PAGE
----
Leonid meteor shower peaks this weekend

Meteor Shower photo courtesy of NASA
Meteor Shower photo courtesy of NASA

 

Look up late at night or before dawn this weekend to “catch” a “falling star.”

The earth crosses the Tempel-Tuttle Comet 55P orbit during November but in 2019 the peak times to see its meteor debris is from Nov. 16 through 18.

No star gazing instruments needed, just a spot away from street and commercial lights.

However, the full moon was just a few days ago on Nov. 13 so the sky will still seem bright with the waning gibbous phase as it moves into its last quarter Nov. 18.

Also needed is patience. Although the Leonids have produced tremendous meteor showers in some years, this year a mere 10 to 15 meteors are predicted per hour.

For more good meteor information visit EarthSky, Space and Time and Date.

 

 

 

Look for Orionid meteors

Meteor Shower photo courtesy of NASA
Meteor Shower photo courtesy of NASA

Look up! If the night sky is clear where you live watch for the Oronids, a major meteor shower produced by the debris from Halley’s comet.

Named for Orion the Hunter because the meteors seem to radiate from the constellation, the Orionids have been already shooting across the sky and will do so into November. But they are peaking now through Oct. 22.

They have been known to shoot across the sky at 80 an hour but according to Bill Cooke a NASA they are likely to number from 30 to 40 per hour. They are very fast 148,000 mph so watch carefully.

The question is how much a factor is the moon which has waned to its half-phase. The full Hunters Moon has already passed but moonlight may make a difference. However, go to a spot without streetlights and commercial buildings. You won’t want binoculars because you are watching the whole sky.

Several astronomy sites have good charts and information on meteors. Take a look at Time and Date, Space and EarthySky.

Summer night sky watch

Meteor shower photo courtesy of NASA
Meteor shower photo courtesy of NASA

Get the blanket, maybe a couple of muchies, add friends and family and settle in for a meteor-gazing party. No telescope needed.

The Delta Aquarids have been shooting across the sky since mid-July and continue to mid-August but now is a good time to watch for them because moonlight won’t interfere.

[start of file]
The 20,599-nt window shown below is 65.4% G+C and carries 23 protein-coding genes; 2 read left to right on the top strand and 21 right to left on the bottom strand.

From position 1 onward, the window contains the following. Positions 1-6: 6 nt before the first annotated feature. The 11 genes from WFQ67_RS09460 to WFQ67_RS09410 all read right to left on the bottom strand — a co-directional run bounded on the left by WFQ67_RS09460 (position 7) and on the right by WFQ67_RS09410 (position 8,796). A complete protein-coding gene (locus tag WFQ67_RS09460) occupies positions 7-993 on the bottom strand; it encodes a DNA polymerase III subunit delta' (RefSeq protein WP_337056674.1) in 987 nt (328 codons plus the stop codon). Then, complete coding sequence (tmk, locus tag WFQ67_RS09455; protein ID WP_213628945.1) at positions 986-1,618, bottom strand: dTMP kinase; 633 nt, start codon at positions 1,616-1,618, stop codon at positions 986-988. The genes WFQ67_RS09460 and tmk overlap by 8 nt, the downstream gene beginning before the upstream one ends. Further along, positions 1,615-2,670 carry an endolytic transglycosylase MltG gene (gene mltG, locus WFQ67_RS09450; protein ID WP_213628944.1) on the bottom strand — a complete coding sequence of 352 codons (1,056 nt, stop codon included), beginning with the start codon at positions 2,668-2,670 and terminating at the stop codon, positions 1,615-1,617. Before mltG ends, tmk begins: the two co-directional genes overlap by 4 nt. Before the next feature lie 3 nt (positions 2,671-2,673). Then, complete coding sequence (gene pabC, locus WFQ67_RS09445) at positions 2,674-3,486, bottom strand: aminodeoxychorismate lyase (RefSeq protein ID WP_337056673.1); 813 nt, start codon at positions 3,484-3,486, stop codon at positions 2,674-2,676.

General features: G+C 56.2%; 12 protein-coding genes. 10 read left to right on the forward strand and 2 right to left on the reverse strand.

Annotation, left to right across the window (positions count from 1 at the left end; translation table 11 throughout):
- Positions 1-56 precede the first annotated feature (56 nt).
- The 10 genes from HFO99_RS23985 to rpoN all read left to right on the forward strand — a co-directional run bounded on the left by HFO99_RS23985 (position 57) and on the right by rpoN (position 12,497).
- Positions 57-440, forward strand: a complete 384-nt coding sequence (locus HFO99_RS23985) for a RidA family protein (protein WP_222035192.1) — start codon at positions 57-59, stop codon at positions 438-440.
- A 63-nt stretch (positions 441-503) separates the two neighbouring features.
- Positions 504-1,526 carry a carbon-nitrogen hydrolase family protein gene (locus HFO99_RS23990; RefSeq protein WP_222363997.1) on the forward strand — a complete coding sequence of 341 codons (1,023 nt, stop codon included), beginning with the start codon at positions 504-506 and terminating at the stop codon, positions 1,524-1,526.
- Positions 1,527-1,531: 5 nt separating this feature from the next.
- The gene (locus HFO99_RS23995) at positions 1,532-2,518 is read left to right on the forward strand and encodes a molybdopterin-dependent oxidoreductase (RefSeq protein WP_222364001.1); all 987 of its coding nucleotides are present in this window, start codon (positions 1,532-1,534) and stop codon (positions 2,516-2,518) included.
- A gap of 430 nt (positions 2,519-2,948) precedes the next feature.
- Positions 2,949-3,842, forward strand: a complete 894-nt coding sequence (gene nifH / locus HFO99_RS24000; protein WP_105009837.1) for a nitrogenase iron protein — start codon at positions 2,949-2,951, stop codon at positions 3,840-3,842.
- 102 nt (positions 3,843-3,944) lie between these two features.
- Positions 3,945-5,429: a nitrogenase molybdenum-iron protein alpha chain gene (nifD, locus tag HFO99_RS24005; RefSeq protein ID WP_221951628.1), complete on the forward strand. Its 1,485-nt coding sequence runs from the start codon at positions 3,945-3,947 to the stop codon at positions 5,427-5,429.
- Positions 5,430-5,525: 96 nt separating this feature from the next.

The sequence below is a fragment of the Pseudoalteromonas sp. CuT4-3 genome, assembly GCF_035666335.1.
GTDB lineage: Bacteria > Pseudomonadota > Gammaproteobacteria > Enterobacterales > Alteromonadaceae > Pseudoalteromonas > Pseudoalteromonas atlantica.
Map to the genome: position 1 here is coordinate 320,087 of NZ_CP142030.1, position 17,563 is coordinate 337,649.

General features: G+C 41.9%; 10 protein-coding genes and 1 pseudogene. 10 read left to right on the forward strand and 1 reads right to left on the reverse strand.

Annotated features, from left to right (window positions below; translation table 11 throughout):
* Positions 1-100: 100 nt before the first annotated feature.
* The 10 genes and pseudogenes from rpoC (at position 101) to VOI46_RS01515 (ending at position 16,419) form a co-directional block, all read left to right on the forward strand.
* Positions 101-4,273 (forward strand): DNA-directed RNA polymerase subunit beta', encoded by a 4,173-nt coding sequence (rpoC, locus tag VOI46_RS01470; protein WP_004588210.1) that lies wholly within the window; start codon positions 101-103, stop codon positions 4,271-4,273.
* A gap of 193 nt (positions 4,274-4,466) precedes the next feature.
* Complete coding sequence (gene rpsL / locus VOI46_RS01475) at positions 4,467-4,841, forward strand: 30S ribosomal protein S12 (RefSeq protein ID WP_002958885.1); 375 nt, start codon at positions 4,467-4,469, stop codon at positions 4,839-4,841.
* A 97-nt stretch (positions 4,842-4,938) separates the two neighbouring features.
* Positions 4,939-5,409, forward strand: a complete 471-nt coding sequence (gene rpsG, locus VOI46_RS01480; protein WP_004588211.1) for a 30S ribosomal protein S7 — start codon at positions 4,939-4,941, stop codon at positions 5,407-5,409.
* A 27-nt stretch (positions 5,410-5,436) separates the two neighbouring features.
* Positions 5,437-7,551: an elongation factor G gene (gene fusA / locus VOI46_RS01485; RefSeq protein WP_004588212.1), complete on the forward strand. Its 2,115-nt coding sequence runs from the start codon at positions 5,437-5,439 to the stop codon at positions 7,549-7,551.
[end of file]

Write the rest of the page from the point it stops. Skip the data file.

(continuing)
Continue reading “Summer night sky watch”

Meteorites fly very early May 6

 

Meteor showers happen when Earth is in a comet's orbital path and comet debris fly across the sky. (NASA photo)
Meteor showers happen when Earth is in a comet’s orbital path and comet debris fly across the sky. (NASA photo)

If looking up before dawn Sunday, May 6, 2019 you may “catch” a falling star, except it really would be one of the Eta Aquarids meteorites.

Between 30 to 50 of these meteorites, seemingly shooting from a poin(the radiant) just north of Aquarius, is a shower of debris from the Halley Comet. The second Halley Comet meteor shower is the Orionids which peak about Oct. 20.

Where to look east by south east past (east of) Pegasus north of Aquarius

Need away from street and commercial lights. Should be good viewing, new moon had may 4 so just emerging into first quarter.

A good site to use for meteor showers is Time and Date., https://www.timeanddate.com/astronomy/meteor-shower/eta-aquarids.html

 

 

Lyrid Meteor shower

Meteor showers happen when Earth is in a comet's orbital path and comet debris fly across the sky. (NASA photo)
Meteor showers happen when Earth is in a comet’s orbital path and comet debris fly across the sky. (NASA photo)

If lucky enough to be in a part of North America not covered by clouds tonight look up.

The Lyrid Meteor Shower has been going on up above since April 16 while we have been going on with other business.

But it peaks from April 21 to April 23 with about 20 meteors zooming across the sky each hour.

What you need is to be away from street and building lights and look northeast after 10 p.m. or get up early while it’s still dark outside.

The Lyrids, the debris left by the comet thatcher, was named for its radiant point near the very bight Vega Star.

It is among the first meteor showers ever recorded according to old Chinese documents.  The comet, itself, is expected to be seen again in 2276.

Good meteor shower references can be found at Time and Date, Space and Earth and Sky.

 

Jodie Jacobs

 

 

 

 

 

 

Best meteor shower this year

Meteors are flying over head that seem to come from the Gemini Constellation. (Photo courtesy of Gregg Dinderman/Sky & Telescope
Meteors are flying over head that seem to come from the Gemini Constellation. (Photo courtesy of Gregg Dinderman/Sky & Telescope

 

 

If it’s the second week of December it’s Geminid time!

Get an armful of warm blankets, a mat and find a place to lie down where there aren’t any street or other lights to interfere with meteor spotting.

Bring a buddy or BFF to help and keep you company because the best time to see the Geminids, a meteor shower that can have 120 meteors racing across the sky, is between 11:30 p.m. Dec. 13 and 2:30 a.m. Dec. 14.

Well actually, the Geminids have already begun but there aren’t as many now as will be seen in a couple of nights. They are named for the Gemini (Twins) Constellation because it seems as if the meteors come from somewhere near the constellation’s star Castor.

No telescope is needed. Just hope that the weather cooperates and the sky is clear and look up. It may take a little while, maybe even an hour, to adjust to the night sky before “catching a falling star (translate that as meteor). But be patient. The meteors are out there.

Two good sites that have more information are Space and Time and Date.

 

Good luck and enjoy the sky show